Cross-border commerce is growing fast. As the FT recently highlighted, much of this is being driven by Chinese consumers purchasing goods from the west. This is from sites like Amazon, eBay and marketplaces as well as the usual array of speciality retailers like Macys, Saks etc.
But this is far from a one way street; in fact, it’s a global phenomenon I’m calling Business to World or B2W. This is the notion that businesses now sell to the world and perhaps must in order to remain competitive. Indeed, many China and Asia based companies like AliExpress, LightInTheBox, DHgate and DX have been trading internationally for years.
The question is, in a business like retail where margins are already low single digit in the vast majority, how do you manage the basics of ecommerce; namely logisitics and customer service?
Shipping goods around the world is changing as more and more software is being deployed by large carriers. That’s not deflating prices however and it’s increasingly looking like customers will have to bear the cost. There’s also the issue of customer service in both foreign languages and domains to consider; short of opening offices and hiring staff (an expensive gambit) it’s difficult even for those with deep pockets.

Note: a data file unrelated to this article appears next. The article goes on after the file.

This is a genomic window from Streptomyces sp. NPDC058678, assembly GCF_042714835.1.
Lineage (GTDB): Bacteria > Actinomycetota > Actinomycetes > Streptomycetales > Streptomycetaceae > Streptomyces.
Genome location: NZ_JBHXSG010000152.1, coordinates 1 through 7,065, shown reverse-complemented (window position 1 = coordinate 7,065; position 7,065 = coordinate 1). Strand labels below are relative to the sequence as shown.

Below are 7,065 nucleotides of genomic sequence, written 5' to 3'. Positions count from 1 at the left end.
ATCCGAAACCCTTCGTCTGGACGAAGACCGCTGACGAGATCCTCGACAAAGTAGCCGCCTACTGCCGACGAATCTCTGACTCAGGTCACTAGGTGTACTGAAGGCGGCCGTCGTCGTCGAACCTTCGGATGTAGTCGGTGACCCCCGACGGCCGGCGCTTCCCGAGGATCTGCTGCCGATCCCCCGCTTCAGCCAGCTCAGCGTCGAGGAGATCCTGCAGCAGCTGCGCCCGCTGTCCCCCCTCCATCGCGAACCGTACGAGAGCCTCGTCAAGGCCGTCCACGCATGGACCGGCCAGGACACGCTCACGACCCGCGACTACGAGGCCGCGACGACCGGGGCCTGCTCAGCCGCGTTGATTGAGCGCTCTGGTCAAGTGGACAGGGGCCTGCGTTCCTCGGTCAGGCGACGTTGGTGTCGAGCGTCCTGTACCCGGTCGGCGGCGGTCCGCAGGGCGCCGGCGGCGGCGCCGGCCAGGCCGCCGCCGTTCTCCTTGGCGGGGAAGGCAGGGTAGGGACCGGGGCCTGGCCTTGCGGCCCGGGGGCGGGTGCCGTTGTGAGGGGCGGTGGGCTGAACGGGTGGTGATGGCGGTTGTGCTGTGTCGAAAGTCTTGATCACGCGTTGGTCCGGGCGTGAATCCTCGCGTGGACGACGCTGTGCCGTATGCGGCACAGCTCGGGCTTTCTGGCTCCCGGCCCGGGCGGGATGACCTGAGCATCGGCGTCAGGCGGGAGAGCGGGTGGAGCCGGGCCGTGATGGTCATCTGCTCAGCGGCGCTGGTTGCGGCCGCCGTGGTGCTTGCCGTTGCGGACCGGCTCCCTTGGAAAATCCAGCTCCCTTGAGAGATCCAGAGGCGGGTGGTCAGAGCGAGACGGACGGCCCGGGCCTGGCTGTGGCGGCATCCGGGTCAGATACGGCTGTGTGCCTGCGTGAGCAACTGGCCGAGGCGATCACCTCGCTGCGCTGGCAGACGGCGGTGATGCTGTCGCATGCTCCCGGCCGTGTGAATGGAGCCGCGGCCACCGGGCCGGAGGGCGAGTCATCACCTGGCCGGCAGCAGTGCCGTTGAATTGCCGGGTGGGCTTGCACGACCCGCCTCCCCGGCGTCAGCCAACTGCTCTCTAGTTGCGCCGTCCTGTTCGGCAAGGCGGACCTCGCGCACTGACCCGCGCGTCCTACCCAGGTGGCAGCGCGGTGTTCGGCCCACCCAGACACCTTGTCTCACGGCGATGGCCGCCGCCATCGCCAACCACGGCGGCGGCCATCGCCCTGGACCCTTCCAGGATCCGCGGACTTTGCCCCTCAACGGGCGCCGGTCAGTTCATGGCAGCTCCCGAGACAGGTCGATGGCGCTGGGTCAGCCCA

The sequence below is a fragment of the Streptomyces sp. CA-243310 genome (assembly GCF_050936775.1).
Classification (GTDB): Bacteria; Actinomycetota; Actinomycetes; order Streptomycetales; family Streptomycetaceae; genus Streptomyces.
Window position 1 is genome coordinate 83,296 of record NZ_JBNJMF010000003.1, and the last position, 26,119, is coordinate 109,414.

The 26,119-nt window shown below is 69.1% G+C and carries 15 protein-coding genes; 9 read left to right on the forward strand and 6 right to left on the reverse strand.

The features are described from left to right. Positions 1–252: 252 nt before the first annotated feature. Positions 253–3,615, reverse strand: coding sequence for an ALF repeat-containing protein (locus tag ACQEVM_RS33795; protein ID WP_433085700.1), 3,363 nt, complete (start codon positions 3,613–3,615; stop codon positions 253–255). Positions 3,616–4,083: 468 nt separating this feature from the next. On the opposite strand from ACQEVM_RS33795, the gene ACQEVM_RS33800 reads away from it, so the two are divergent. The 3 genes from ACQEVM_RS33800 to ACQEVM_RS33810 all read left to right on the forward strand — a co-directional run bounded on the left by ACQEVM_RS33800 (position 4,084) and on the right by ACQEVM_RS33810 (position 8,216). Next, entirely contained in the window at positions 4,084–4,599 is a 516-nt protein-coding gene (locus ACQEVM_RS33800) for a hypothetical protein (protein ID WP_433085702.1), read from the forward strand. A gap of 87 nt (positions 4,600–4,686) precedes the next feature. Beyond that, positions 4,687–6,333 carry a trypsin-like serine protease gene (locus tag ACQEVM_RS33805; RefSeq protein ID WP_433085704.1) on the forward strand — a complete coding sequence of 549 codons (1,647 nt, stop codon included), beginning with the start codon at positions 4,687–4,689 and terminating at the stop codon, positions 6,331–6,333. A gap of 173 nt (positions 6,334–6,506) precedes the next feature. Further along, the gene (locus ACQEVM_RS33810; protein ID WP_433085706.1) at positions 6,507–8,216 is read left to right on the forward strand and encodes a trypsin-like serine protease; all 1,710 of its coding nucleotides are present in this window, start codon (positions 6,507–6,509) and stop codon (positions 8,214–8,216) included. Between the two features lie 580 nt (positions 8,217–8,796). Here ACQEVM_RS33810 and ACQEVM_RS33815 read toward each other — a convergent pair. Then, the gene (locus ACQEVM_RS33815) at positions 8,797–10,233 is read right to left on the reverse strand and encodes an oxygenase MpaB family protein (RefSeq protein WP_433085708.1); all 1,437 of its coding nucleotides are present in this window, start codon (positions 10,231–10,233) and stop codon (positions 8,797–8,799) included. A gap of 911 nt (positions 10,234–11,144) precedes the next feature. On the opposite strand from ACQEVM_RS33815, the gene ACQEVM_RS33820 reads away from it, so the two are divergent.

So one could argue that it’s not an opportunity worth pursuing? Amazon and Alibaba disagree but even startups can experiment. Apps like Localize can translate your content instantly and fulfilment from Shipwire can get your goods to customers faster than perhaps many realize.
If you get the supply chain and customer service problem solved, perhaps the world’s literally your oyster.